The ousting of Kevin McCarthy as speaker threw the House into turmoil for weeks, and the situation would have been more chaotic if it weren’t for a little-known rule adopted 20 years ago that put Rep. Patrick McHenry in the chair temporarily. That rule is inadequate, however, as it limits the speaker pro tempore to mostly ceremonial functions. The rule reflects a broader problem of poor succession planning in the U.S. government that extends to the White House. The current system for ensuring continuity in the U.S. presidency has gaping holes that could create political instability in a national emergency. Solving these problems doesn’t require a constitutional amendment; Congress can do it with new legislation.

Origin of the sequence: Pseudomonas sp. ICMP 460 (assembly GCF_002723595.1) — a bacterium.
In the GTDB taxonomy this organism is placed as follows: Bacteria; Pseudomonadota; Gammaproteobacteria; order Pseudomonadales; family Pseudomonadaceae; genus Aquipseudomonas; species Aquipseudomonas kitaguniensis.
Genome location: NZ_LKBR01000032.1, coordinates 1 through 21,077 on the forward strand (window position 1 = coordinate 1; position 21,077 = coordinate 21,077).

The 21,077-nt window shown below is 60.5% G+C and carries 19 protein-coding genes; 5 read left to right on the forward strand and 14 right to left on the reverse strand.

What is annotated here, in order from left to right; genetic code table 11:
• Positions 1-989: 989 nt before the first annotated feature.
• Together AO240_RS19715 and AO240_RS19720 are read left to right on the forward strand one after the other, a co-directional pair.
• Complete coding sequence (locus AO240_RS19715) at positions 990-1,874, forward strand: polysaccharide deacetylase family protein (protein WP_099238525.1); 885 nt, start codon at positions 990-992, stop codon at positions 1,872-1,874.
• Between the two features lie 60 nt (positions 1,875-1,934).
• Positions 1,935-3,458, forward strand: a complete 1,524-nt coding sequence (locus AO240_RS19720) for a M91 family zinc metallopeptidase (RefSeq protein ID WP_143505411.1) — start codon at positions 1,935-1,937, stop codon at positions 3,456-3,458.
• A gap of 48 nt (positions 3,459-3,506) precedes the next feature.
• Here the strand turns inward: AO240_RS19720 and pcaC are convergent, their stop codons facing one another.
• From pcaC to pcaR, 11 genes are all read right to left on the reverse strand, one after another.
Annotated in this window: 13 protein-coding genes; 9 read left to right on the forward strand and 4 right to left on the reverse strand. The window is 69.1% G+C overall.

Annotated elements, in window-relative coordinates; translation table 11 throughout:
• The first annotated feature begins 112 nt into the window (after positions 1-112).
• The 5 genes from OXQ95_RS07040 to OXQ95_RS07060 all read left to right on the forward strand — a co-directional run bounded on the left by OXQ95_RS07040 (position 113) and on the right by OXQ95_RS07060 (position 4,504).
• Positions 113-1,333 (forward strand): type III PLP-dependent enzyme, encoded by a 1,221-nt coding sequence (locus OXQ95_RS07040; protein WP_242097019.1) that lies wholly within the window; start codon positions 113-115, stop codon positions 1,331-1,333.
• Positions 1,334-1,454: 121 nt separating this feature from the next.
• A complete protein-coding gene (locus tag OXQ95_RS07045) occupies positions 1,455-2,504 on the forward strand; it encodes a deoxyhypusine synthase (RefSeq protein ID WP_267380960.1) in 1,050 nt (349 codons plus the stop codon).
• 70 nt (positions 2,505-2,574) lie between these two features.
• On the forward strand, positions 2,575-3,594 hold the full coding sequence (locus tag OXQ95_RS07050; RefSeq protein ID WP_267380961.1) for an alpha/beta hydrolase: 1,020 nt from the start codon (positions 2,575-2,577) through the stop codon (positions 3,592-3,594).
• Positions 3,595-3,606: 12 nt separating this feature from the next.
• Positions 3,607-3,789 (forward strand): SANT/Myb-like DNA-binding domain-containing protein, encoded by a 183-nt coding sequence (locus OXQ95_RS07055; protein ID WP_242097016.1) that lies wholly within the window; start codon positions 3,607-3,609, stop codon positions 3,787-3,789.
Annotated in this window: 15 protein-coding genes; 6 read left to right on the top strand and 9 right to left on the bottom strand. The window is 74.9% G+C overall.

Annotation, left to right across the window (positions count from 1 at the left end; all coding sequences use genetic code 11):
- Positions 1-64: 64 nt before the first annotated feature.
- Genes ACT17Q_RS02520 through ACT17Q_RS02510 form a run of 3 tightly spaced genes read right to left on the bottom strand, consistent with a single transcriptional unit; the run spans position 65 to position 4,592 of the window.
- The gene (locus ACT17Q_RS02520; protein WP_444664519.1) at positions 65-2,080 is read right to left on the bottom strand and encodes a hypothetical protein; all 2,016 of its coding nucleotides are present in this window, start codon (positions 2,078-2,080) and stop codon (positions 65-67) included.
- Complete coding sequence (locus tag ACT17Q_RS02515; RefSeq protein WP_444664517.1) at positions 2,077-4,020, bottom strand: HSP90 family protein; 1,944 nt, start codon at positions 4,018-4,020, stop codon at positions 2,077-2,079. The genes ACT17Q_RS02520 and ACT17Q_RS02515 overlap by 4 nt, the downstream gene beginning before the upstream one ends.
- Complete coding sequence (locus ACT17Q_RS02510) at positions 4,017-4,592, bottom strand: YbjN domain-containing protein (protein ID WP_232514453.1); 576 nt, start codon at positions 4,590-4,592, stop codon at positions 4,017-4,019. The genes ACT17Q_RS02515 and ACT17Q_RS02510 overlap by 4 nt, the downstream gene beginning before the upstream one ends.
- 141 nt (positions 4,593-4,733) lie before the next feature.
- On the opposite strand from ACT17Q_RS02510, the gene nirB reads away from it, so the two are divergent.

Under the Presidential Succession Act of 1947, if the U.S. president and vice president both die, become incapacitated or otherwise leave office, the House speaker is next in the line of succession, followed by the Senate president pro tempore, then the cabinet secretaries, starting with the secretary of state. But a closer examination of this plan reveals lurking dangers.
Copyright ©2023 Dow Jones & Company, Inc. All Rights Reserved. 87990cbe856818d5eddac44c7b1cdeb8